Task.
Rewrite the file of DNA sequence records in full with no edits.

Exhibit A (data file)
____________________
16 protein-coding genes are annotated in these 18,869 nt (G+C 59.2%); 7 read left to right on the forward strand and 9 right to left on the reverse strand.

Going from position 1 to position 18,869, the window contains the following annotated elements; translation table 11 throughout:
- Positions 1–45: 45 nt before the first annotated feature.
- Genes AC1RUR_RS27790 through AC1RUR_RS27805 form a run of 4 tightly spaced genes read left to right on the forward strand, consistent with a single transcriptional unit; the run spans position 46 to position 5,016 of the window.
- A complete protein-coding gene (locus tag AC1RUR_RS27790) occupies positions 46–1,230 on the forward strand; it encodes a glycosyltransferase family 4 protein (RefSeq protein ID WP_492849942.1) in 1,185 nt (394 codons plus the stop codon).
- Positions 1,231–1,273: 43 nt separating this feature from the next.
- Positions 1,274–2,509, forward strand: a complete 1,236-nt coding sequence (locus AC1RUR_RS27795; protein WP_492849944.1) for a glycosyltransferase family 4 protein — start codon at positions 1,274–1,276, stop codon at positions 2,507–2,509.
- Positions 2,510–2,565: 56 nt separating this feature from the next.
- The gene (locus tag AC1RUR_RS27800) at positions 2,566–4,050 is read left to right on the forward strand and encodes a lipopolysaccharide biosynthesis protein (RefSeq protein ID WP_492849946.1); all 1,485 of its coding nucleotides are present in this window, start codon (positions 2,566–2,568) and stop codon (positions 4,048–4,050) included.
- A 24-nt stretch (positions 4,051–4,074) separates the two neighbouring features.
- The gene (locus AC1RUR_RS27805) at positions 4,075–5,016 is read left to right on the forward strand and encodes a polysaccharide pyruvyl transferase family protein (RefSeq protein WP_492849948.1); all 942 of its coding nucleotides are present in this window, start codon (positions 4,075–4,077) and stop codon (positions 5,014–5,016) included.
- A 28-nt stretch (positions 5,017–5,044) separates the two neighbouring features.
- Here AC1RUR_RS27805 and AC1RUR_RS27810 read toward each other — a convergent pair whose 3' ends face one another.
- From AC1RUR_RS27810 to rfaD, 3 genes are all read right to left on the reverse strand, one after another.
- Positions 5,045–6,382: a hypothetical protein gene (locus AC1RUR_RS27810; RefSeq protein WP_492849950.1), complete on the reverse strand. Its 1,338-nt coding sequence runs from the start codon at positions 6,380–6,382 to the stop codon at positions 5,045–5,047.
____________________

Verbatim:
16 protein-coding genes are annotated in these 18,869 nt (G+C 59.2%); 7 read left to right on the forward strand and 9 right to left on the reverse strand.

Going from position 1 to position 18,869, the window contains the following annotated elements; translation table 11 throughout:
- Positions 1–45: 45 nt before the first annotated feature.
- Genes AC1RUR_RS27790 through AC1RUR_RS27805 form a run of 4 tightly spaced genes read left to right on the forward strand, consistent with a single transcriptional unit; the run spans position 46 to position 5,016 of the window.
- A complete protein-coding gene (locus tag AC1RUR_RS27790) occupies positions 46–1,230 on the forward strand; it encodes a glycosyltransferase family 4 protein (RefSeq protein ID WP_492849942.1) in 1,185 nt (394 codons plus the stop codon).
- Positions 1,231–1,273: 43 nt separating this feature from the next.
- Positions 1,274–2,509, forward strand: a complete 1,236-nt coding sequence (locus AC1RUR_RS27795; protein WP_492849944.1) for a glycosyltransferase family 4 protein — start codon at positions 1,274–1,276, stop codon at positions 2,507–2,509.
- Positions 2,510–2,565: 56 nt separating this feature from the next.
- The gene (locus tag AC1RUR_RS27800) at positions 2,566–4,050 is read left to right on the forward strand and encodes a lipopolysaccharide biosynthesis protein (RefSeq protein ID WP_492849946.1); all 1,485 of its coding nucleotides are present in this window, start codon (positions 2,566–2,568) and stop codon (positions 4,048–4,050) included.
- A 24-nt stretch (positions 4,051–4,074) separates the two neighbouring features.
- The gene (locus AC1RUR_RS27805) at positions 4,075–5,016 is read left to right on the forward strand and encodes a polysaccharide pyruvyl transferase family protein (RefSeq protein WP_492849948.1); all 942 of its coding nucleotides are present in this window, start codon (positions 4,075–4,077) and stop codon (positions 5,014–5,016) included.
- A 28-nt stretch (positions 5,017–5,044) separates the two neighbouring features.
- Here AC1RUR_RS27805 and AC1RUR_RS27810 read toward each other — a convergent pair whose 3' ends face one another.
- From AC1RUR_RS27810 to rfaD, 3 genes are all read right to left on the reverse strand, one after another.
- Positions 5,045–6,382: a hypothetical protein gene (locus AC1RUR_RS27810; RefSeq protein WP_492849950.1), complete on the reverse strand. Its 1,338-nt coding sequence runs from the start codon at positions 6,380–6,382 to the stop codon at positions 5,045–5,047.